throughout the Mediterranean region. China had developed coins
as well. Coins changed commerce forever. Counterfeiting and
of the metals in the coins soon emerged. Increases in the rate
at which coins were minted (or counterfeited) created early
cases of inflation. When there
are more coins
than needed to purchase goods in a given economy, the price of
goods rises. Thus there emerges a metalevel dynamic relationship
between the total money
supply and the total demand for goods. In hindsight, however, the
bigger effect of coinage was to
generate the notion of price.
A price is a numeric quantity -- a number -- that can be printed on
paper currency, added and
subtracted, and entered in accounting books. Eventually, when
became computerized, prices became just the bits that describe
number. Bits can move at electronic speeds in world-wide
financial markets that change in milliseconds due to the
feedback of greed or fear generated by the price moves
instruments have become no more than abstract "baskets" of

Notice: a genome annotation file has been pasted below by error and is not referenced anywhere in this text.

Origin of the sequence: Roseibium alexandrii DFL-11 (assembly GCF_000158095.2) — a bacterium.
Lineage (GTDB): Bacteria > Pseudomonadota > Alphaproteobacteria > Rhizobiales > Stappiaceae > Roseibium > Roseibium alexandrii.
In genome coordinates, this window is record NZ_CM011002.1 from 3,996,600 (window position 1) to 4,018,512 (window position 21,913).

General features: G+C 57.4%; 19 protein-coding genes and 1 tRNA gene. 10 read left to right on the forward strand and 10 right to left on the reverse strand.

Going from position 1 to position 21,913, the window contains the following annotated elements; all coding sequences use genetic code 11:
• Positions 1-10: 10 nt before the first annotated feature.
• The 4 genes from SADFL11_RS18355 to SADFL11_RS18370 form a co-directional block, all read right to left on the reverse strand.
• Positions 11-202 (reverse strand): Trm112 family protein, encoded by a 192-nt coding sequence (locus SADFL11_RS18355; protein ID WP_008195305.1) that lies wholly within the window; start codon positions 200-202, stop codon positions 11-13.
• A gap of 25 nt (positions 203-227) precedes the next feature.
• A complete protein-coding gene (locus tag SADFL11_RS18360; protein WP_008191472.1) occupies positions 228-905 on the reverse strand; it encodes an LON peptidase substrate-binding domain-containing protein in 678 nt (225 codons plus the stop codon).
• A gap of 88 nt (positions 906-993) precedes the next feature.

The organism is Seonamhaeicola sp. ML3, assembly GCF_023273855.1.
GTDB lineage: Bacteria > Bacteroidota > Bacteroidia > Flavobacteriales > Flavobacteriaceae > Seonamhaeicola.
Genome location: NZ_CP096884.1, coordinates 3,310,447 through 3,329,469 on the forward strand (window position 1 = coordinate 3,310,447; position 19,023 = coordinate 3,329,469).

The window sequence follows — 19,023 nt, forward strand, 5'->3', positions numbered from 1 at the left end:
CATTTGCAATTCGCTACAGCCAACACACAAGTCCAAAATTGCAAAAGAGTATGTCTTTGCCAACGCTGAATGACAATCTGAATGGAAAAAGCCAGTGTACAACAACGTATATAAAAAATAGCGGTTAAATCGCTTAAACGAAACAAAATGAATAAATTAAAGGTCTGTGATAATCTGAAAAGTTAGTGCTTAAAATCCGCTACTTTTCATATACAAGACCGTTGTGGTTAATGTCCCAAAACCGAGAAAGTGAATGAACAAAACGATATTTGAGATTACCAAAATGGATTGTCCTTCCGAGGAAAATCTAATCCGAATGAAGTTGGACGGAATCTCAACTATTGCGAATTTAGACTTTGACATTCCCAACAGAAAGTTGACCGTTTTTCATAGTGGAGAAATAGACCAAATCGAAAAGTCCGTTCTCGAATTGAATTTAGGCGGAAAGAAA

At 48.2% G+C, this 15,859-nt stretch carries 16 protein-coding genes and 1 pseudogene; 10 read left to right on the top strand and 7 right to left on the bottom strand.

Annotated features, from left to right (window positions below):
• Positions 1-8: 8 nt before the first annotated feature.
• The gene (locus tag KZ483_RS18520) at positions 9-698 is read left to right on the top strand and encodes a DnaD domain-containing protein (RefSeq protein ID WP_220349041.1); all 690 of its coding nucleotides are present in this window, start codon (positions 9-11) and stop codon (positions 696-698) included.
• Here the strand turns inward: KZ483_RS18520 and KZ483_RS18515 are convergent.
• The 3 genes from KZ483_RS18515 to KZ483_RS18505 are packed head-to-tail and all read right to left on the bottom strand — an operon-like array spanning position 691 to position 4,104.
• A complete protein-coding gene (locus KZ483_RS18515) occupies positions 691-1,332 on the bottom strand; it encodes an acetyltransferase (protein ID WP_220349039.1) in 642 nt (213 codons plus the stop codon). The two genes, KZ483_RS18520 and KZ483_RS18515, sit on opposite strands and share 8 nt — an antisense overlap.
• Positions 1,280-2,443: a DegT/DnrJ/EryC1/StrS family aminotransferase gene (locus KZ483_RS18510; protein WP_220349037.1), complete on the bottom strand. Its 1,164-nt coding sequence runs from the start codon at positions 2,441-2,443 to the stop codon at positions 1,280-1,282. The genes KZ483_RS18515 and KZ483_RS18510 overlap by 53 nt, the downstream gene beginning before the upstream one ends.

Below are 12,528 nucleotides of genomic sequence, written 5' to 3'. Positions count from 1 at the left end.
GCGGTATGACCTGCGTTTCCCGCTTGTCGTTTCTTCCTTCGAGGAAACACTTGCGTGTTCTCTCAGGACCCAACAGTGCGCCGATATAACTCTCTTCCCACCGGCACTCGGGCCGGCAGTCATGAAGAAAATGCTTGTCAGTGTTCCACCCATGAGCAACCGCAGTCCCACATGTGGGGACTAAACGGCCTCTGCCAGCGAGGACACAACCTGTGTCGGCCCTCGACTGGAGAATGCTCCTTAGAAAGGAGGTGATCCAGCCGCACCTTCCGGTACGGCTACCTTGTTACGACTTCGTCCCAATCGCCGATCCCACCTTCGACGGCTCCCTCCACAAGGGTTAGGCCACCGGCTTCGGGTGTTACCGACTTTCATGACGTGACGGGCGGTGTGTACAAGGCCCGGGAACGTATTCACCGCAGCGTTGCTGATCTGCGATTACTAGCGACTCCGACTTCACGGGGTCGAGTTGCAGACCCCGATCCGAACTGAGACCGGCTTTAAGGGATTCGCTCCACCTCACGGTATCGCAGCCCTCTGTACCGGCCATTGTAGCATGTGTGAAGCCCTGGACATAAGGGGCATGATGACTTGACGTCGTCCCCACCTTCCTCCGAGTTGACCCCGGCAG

"bets" such as "futures" and other more arcane "derivatives"
bankrupt organizations and markets in a flash: witness the "Flash
that occurred at 2:45pm, May 6, 2010. By the growth of emergent
metalevel upon emergent metalevel, human commerce grew from cowrie
shells to Synthetic Collateralized Debt Obligations and "Swaps".
My oh my!
In computing, TCP/IP and HTTP protocols create new sorts of
interactions between computers. The Internet emerged from TCP/IP
protocols and the Web emerged from HTTP protocols.
The communication infrastructure of these sorts of systems grows
because of positive feedback
known as the “network effect.” That is, as the network grows it
more attractive for others to join the network. Telephones and
machines are the usual example of prototypical positive feedback
network effects. On top of the base communication networks, content
and usage models proliferate easily because when bits are "free"